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Robot News Presenter Causes a Stir On Russian TV
Posted by News Fetcher on April 19 '19 at 11:20 PM
By BeauHD from Slashdot's emerging-tech department:
Russia state news channel Rossiya 24 has introduced a robot presenter for some of its bulletins. The BBC reports that the robot, named Alex, "has already caused a stir, with some viewers complaining about his appearance and accusing him of peddling political propaganda." From the report: The robot was developed by Promobot in the city of Perm. His silicon head is modeled on the face of the company's co-founder Alexei Yuzhakov. At the moment, the robot anchor can only move his facial features and neck. However, the final robot will have fully mobile limbs as well. Production of the robot began in 2017 and should be fully complete later this year, according to Promobot. It said Alex had cost more than one million roubles ($15,600) to develop and that it had received orders for 12 more humanoids.

Rossiya 24 said its newest presenter was of Russian origin with "software and almost all of its components produced inside the country." Alex has delivered a number of bulletins for the channel, presenting news items about agriculture, a nuclear technology forum and micro-finance. Most observers think on-air Alex is a temporary stunt to inject some fun and promote innovative Russian technology in TV news.

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Hacker Dumps Thousands of Sensitive Mexican Embassy Documents Online
Posted by News Fetcher on April 19 '19 at 08:40 PM
By BeauHD from Slashdot's data-dump department:
An anonymous reader quotes a report from TechCrunch: A hacker stole thousands of documents from Mexico's embassy in Guatemala and posted them online. The hacker, who goes by the online handle @0x55Taylor, tweeted a link to the data earlier this week. The data is no longer available for download after the cloud host pulled the data offline, but the hacker shared the document dump with TechCrunch to verify its contents. The hacker told TechCrunch in a message: "A vulnerable server in Guatemala related to the Mexican embassy was compromised and I downloaded all the documents and databases." He said he contacted Mexican officials but he was ignored.

More than 4,800 documents were stolen, most of which related to the inner workings of the Mexican embassy in the Guatemalan capital, including its consular activities, such as recognizing births and deaths, dealing with Mexican citizens who have been incarcerated or jailed and the issuing of travel documents. We found more than a thousand highly sensitive identity documents of primarily Mexican citizens and diplomats -- including scans of passports, visas, birth certificates and more -- but also some Guatemalan citizens. Several documents contained scans of the front and back of payment cards. The stolen data also included dozens of letters granting diplomatic rights, privileges and immunities to embassy staff.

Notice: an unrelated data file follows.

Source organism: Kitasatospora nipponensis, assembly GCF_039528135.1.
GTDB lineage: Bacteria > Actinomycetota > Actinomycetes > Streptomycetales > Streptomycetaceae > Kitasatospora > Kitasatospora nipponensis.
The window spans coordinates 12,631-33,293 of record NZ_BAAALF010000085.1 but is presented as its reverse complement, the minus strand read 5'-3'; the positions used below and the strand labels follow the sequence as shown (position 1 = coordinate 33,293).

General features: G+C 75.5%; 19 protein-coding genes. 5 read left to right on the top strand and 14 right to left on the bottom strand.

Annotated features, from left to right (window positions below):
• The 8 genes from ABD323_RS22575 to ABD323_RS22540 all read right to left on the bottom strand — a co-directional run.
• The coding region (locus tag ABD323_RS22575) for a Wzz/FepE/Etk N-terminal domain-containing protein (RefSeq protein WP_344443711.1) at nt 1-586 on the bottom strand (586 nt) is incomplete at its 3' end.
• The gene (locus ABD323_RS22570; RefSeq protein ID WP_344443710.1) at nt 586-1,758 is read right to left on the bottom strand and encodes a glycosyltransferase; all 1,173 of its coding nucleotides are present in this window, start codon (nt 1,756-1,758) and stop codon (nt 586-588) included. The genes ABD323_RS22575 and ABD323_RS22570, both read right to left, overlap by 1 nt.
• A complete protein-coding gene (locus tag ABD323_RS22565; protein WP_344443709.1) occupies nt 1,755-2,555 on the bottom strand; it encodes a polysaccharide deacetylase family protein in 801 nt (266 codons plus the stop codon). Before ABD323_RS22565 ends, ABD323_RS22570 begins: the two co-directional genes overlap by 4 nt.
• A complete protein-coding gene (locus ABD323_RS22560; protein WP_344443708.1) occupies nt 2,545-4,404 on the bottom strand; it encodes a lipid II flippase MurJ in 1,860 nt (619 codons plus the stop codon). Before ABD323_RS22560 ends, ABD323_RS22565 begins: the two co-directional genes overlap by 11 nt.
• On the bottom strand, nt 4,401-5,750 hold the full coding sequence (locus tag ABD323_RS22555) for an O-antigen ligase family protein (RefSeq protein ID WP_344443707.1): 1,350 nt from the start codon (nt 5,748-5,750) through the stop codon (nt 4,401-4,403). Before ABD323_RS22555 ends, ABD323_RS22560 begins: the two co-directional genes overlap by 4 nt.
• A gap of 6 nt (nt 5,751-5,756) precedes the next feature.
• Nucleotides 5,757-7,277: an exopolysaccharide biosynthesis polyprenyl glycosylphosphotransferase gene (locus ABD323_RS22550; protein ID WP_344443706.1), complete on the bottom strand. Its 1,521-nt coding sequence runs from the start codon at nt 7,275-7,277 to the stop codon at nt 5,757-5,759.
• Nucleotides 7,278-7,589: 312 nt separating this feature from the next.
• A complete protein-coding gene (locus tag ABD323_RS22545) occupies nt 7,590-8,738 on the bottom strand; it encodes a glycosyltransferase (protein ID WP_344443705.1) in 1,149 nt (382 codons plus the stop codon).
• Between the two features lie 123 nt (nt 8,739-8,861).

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West Virginia Will Allow 'Blockchain Voting' In the 2020 Election
Posted by News Fetcher on April 19 '19 at 06:03 PM
By BeauHD from Slashdot's risky-ideas department:
Military voters stationed overseas will be able to cast their votes for the 2020 presidential election via a mobile app that uses a private blockchain. MIT Technology Review reports: Donald Kersey, West Virginia's elections director, tells the cryto news website LongHash that he believes the app, created by a startup called Voatz, can enhance participation by overseas voters. Turnout among this group is very low, in part because the process of receiving a ballot and securely returning it on time is often not straightforward. This is the rationale behind the decision by a number of states to allow overseas military voters to return their ballots via e-mail. West Virginia apparently is of the mind that Voatz's private blockchain will make this kind of online voting more secure. The state first piloted the program during the 2018 midterms.

Though Kersey admits there's no telling for certain whether the app can be compromised, West Virginia is undeterred, especially given the "really good response rate" officials saw during the midterms last year. "We are not saying mobile voting is the best solution to the problem, we are not saying that blockchain technology is the best solution to storage of security data," Kersey tells LongHash. "What we are saying though is that it's better than what we have."

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Should Vendors Start Adding Physical On/Off Switches To Devices That Can Spy On Us?
Posted by News Fetcher on April 19 '19 at 06:03 PM
By BeauHD from Slashdot's call-to-action department: